In June, Bridges began a new reforestation project in our partner community of Caimonial, Dominican Republic. Twenty families in total will plant twenty-five fruit trees each on their farmland. The families will also fence in a section of their land so that farm animals, like pigs and cows, do not eat the trees, a common reforestation problem in the area. Thanks to our St. Anne’s Belfield School and University of Reno School of Medicine volunteers, we’ve helped plant one hundred trees so far.
Deforestation is a huge issue for Caimonial and the surrounding area, stemming from nearby communities in Haiti. Families in this region rely on agriculture and farming as their primary source of income and consume part of what they can harvest. Much of the land surrounding Caimonial is deforested, cleared to make way for farming. Combined with the effects of climate change, community members are already seeing the effects deforestation is having on their ability to harvest crops like beans, pigeon peas, corn, onions, and root vegetables.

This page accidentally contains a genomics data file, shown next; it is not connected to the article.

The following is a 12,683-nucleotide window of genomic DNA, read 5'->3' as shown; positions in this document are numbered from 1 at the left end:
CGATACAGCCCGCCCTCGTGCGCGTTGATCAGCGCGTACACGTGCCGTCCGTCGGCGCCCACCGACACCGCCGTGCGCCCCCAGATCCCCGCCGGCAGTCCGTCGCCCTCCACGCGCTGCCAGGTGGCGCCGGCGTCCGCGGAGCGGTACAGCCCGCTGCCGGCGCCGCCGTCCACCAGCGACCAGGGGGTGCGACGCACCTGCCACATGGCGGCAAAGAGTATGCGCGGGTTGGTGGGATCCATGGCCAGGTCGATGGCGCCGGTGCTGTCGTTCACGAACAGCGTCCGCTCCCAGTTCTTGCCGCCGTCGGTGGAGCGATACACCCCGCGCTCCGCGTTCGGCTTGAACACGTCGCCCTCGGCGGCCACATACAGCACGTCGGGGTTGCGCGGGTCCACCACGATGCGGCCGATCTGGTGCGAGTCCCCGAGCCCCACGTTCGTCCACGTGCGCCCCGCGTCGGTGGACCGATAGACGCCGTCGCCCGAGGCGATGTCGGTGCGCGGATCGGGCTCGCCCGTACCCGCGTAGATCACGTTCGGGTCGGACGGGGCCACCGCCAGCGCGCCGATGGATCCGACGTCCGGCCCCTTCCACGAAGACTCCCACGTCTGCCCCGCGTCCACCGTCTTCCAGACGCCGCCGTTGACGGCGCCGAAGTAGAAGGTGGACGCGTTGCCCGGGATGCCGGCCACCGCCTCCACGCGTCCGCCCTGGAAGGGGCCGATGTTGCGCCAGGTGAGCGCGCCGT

As part of this reforestation project, Bridges is planting fruit trees, specifically lemon trees. Our agricultural engineer assessed the plots of land and determined that lemon trees have the highest probability of flourishing based on land quality and resilience to pests. The economic incentive of being able to sell the fruit incentivizes the families to take care of the trees and ensure they reach maturity. Our agricultural engineer will provide the families with 6 months of training and guidance on proper plant care.
Miguela, a Caimonial community member who worked with St. Anne’s Belfield School volunteers to plant trees on her land, says, “I am excited about this project. It benefits the community in general and also helps us individually. I am planning on planting other kinds of trees on my land to complement the project in the next few months.”